Upon arriving in Pharping, I tried to figure out where the school might be, since I knew it wasn't in Pharping village itself. On one of our walks up to the Asura cave I asked our Khenpo if he knew the school. He did, pointing to a red building on the opposite side of the valley, close to a big white temple built by Karma Chagme Rinpoche.
A week later, on a walk towards Dollu – a neighbouring village about 15 minutes away by foot – Jurek, Aaron, and I were on our way to visit the temple in which Thinley Norbu Rinpoche gave empowerments last year. We found it closed, and we wondered what to do next. I suggested a visit to the Arya Tara school. Jurek and Aaron agreed, and 30 Minutes later, after viewing the incredibly rich and detailed wall paintings in the temple of Karma Chagme, we arrived at the gates of Arya Tara.
Besides the nuns playing in the courtyard, we were greeted by two dogs. One welcomed us happily, but his playmate wouldn't stop barking at us. Unfortunately our Nepali language skills are very poor; we never discovered the source of his grievance. After a brief look around we were about to leave when one of the young nuns asked if we wanted a tour of the whole building. We happily agreed.
The nun, Ani Diki Drolma, was a Nepalese girl about 12 years old. As she guided us through the building, she told us, in English, that around 60 nuns – only 2 of which are Tibetan – live and study in the school. The youngest nun was 6 and the oldest was 35. They sleep in dormitory-style accommodation, sharing with at least 5 other nuns. We saw a cosy and well equipped library, a vegetable garden outside, about 4 classrooms, and a shrine room with a picture of Tulku Urgyen Rinpoche at its centre. Here the nuns practice Zabtik Drolchok, a practice of Tara, every day.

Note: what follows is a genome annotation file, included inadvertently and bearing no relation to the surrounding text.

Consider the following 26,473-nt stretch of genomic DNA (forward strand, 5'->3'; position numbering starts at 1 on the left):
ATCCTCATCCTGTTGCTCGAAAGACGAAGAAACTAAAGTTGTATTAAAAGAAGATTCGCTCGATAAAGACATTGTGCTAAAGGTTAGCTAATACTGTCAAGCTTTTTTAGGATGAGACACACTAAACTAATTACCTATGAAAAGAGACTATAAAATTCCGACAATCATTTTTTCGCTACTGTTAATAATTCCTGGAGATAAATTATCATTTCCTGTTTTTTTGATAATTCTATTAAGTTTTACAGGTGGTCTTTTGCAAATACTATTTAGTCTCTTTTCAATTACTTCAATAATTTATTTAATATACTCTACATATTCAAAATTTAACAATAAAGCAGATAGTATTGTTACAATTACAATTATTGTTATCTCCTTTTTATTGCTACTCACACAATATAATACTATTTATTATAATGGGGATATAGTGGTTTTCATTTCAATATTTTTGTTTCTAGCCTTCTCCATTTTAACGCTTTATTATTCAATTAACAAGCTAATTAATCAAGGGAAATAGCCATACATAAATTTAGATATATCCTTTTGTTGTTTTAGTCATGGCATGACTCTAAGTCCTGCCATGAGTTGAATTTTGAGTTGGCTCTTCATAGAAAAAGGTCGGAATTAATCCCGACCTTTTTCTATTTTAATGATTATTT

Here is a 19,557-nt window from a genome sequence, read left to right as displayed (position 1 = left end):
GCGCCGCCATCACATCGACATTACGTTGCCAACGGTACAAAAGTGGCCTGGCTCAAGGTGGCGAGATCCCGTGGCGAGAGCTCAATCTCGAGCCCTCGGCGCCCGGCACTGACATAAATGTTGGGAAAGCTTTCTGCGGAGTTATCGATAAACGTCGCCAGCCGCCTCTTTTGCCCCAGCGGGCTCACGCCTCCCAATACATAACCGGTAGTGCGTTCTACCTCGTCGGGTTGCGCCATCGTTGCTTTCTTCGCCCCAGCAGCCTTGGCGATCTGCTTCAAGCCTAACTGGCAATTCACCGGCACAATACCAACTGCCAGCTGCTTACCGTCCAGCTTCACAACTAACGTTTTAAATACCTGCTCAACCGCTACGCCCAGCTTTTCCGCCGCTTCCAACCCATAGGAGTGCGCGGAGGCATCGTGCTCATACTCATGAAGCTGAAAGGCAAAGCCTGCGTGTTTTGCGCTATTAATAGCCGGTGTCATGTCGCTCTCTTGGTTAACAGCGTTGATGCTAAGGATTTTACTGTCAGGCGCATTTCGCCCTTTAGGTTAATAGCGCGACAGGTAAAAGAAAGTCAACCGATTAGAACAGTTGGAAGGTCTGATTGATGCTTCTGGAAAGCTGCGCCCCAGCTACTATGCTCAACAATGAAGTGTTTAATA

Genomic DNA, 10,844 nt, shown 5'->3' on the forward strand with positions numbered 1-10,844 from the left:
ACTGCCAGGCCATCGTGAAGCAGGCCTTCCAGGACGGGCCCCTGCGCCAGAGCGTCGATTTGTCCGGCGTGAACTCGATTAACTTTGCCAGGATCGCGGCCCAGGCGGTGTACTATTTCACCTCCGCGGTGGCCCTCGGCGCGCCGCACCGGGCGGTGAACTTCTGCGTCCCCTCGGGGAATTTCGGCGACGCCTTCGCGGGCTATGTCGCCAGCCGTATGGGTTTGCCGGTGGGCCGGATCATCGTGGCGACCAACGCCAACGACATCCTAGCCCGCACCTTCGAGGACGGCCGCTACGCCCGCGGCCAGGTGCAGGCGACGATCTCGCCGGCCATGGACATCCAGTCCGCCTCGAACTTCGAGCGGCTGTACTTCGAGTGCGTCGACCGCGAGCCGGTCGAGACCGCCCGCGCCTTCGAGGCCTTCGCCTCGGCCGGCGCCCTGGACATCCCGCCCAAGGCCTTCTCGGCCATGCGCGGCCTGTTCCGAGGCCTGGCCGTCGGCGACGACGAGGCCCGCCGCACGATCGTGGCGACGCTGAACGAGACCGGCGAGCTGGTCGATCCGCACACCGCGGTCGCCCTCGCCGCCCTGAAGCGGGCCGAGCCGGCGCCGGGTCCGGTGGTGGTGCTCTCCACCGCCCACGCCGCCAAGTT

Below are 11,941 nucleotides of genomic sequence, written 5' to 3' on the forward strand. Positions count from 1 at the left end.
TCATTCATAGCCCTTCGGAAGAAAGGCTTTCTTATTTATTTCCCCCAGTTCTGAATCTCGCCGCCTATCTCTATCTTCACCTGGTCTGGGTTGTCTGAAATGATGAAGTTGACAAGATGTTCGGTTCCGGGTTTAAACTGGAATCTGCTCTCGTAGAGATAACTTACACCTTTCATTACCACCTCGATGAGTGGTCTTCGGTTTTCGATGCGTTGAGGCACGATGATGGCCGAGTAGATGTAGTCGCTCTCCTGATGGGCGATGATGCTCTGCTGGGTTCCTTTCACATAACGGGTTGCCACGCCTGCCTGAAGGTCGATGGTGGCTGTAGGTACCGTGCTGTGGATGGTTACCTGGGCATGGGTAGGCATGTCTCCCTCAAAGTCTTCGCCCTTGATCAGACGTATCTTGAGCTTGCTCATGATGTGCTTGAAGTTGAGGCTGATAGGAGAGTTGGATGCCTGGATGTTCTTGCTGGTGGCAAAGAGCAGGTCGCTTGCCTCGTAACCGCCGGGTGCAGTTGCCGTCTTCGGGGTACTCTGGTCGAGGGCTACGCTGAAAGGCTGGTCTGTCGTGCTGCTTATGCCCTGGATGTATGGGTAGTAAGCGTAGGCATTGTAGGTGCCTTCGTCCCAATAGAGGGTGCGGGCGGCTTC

We were also shown some works of the school's flourishing art program. There were some very impressive drawings of Gandhi, His Holiness the Dalai Lama, Tulku Urgyen Rinpoche, and some assorted animals. Nuns who are interested can also learn the traditional art of Thangka painting.
All the nuns were open-hearted, joyful, and full of ease. It was a wonderful experience to visit the Arya Tara school, and see how the nuns live and study.
written by Stefan and Aaron